Running through hectic country traffic jams
Last week a group of 6 of us went to Tadoba National Park in Maharashtra, and it was totally brilliant. Unbelievable tiger sightings. I will put up specific blog posts on the park anon.
The park is closed on Tuesdays, which is the day we arrived, so after flying Delhi -> Nagpur + 2 hour drive + a catch up sleep (we had to get up at 3.45 which is a bit much by any standards) I decided to go for a run. To wake myself up from travelling lethargy and also to run. Because now I can!
I first ran a little round the periphery of our lovely hotel, which was situated about 200 metres from the park gates, and then off I set down the one and only country lane, in the warm evening sun.
There was precious little vehicular traffic, but I think I hit the evening rush hour. If I wish to excuse away my poor time – and boy, have I lost form since our wonderful Great Delhi Run, exactly 2 months ago today (ouch) – I proffer this video clip as proof why I had to run slowly. Excuses, excuses I know…
It was all delightful, with a few curious stares and lots of giggles from schoolchildren who tried to talk to me, and lots happening in the fields :
How sensible to have solar powered lights (below). The rest of India, are you listening ?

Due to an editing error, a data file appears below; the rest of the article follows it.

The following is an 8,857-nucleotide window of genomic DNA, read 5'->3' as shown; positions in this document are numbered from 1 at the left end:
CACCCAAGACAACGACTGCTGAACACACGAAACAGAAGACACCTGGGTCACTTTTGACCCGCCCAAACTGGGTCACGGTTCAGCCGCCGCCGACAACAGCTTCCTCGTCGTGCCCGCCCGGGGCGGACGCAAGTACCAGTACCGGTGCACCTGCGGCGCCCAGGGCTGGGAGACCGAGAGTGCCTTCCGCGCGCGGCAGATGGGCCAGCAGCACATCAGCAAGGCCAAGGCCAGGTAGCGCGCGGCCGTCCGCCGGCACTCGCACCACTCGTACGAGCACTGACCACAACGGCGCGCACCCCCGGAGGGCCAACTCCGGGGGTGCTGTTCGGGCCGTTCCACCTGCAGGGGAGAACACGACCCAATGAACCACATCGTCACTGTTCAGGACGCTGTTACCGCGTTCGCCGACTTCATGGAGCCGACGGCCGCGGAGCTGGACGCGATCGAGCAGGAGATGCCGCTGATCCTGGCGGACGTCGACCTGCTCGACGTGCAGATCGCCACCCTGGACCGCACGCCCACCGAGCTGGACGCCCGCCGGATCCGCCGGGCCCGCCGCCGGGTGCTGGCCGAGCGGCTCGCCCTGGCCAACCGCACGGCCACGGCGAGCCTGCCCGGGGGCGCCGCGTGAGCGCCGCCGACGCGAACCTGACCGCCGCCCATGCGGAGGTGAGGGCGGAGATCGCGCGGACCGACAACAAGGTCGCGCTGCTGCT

At some point I will get bored by the panoramic feature on my iPhone, I promise you, but for the moment shadow selfies & panoramic shots are my thing !
There were a lot of cattle wandering up and down the road – hence taking 50 minutes to run/walk/photograph/talk/chat 7 kilometres, but by the time I met this last traffic hazard I gave up running and walked :
Shortly after this, a young boy in a fetching shiny purple shirt slowly cycled past me and said in a rather mincing, lisping way “Hi, exthcuse me,” which turned out to be the extent of his English. He asked me if I could speak Hindi, and then engaged me in the traditional where are you from conversation. Then he asked me “Kya tum akeli ayi or aur boyth and girlth hai?” (Did you come alone or are you with other boyth and girlth?) I replied, as befits a woman of my age that I had come with my husband and other friends, but the dear lad would so persist. Could he come and meet these boyth and girlth, (these 2 words he knew in English, to be fair). No, I said. Oh, well can I come and see your house ? No. Can I cycle next to you? To which, heartless old lady that I am, I simply sprinted off ahead of him (yes, absolutely, because now I can !).
No such thing as a dull run in India.
Tadoba national park is to the bottom left, on the map, by the way.